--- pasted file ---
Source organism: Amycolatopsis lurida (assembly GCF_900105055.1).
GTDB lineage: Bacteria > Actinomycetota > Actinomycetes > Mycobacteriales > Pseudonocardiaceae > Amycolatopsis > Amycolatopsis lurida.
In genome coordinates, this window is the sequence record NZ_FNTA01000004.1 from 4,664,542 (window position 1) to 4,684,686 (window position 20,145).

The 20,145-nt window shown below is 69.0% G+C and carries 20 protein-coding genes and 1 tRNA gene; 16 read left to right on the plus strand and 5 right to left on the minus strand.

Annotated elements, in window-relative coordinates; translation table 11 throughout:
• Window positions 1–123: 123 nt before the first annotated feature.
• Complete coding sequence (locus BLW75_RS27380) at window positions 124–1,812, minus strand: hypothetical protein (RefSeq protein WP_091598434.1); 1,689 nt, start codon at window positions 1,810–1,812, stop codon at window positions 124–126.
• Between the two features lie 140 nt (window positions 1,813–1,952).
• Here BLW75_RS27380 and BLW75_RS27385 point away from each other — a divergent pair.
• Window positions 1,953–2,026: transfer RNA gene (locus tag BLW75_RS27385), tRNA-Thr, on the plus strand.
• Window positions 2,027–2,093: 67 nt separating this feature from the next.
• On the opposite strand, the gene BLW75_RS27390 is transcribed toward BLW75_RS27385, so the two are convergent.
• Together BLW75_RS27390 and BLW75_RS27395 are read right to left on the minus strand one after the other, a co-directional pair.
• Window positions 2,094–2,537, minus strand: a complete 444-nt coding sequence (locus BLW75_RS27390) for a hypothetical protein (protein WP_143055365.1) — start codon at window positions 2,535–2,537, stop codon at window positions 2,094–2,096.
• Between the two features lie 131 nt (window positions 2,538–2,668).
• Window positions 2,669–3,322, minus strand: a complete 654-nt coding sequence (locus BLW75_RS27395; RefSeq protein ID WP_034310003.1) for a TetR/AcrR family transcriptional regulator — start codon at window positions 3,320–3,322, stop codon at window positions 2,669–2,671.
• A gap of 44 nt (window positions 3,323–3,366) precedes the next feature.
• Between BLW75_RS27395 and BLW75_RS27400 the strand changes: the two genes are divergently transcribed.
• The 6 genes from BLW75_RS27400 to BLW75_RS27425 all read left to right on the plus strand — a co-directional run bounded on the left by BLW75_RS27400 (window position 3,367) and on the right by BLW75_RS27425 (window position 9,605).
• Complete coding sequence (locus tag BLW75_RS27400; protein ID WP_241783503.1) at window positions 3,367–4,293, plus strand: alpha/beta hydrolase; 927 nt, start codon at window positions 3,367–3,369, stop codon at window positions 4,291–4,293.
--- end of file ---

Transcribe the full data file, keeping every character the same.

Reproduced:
Source organism: Amycolatopsis lurida (assembly GCF_900105055.1).
GTDB lineage: Bacteria > Actinomycetota > Actinomycetes > Mycobacteriales > Pseudonocardiaceae > Amycolatopsis > Amycolatopsis lurida.
In genome coordinates, this window is the sequence record NZ_FNTA01000004.1 from 4,664,542 (window position 1) to 4,684,686 (window position 20,145).

The 20,145-nt window shown below is 69.0% G+C and carries 20 protein-coding genes and 1 tRNA gene; 16 read left to right on the plus strand and 5 right to left on the minus strand.

Annotated elements, in window-relative coordinates; translation table 11 throughout:
• Window positions 1–123: 123 nt before the first annotated feature.
• Complete coding sequence (locus BLW75_RS27380) at window positions 124–1,812, minus strand: hypothetical protein (RefSeq protein WP_091598434.1); 1,689 nt, start codon at window positions 1,810–1,812, stop codon at window positions 124–126.
• Between the two features lie 140 nt (window positions 1,813–1,952).
• Here BLW75_RS27380 and BLW75_RS27385 point away from each other — a divergent pair.
• Window positions 1,953–2,026: transfer RNA gene (locus tag BLW75_RS27385), tRNA-Thr, on the plus strand.
• Window positions 2,027–2,093: 67 nt separating this feature from the next.
• On the opposite strand, the gene BLW75_RS27390 is transcribed toward BLW75_RS27385, so the two are convergent.
• Together BLW75_RS27390 and BLW75_RS27395 are read right to left on the minus strand one after the other, a co-directional pair.
• Window positions 2,094–2,537, minus strand: a complete 444-nt coding sequence (locus BLW75_RS27390) for a hypothetical protein (protein WP_143055365.1) — start codon at window positions 2,535–2,537, stop codon at window positions 2,094–2,096.
• Between the two features lie 131 nt (window positions 2,538–2,668).
• Window positions 2,669–3,322, minus strand: a complete 654-nt coding sequence (locus BLW75_RS27395; RefSeq protein ID WP_034310003.1) for a TetR/AcrR family transcriptional regulator — start codon at window positions 3,320–3,322, stop codon at window positions 2,669–2,671.
• A gap of 44 nt (window positions 3,323–3,366) precedes the next feature.
• Between BLW75_RS27395 and BLW75_RS27400 the strand changes: the two genes are divergently transcribed.
• The 6 genes from BLW75_RS27400 to BLW75_RS27425 all read left to right on the plus strand — a co-directional run bounded on the left by BLW75_RS27400 (window position 3,367) and on the right by BLW75_RS27425 (window position 9,605).
• Complete coding sequence (locus tag BLW75_RS27400; protein ID WP_241783503.1) at window positions 3,367–4,293, plus strand: alpha/beta hydrolase; 927 nt, start codon at window positions 3,367–3,369, stop codon at window positions 4,291–4,293.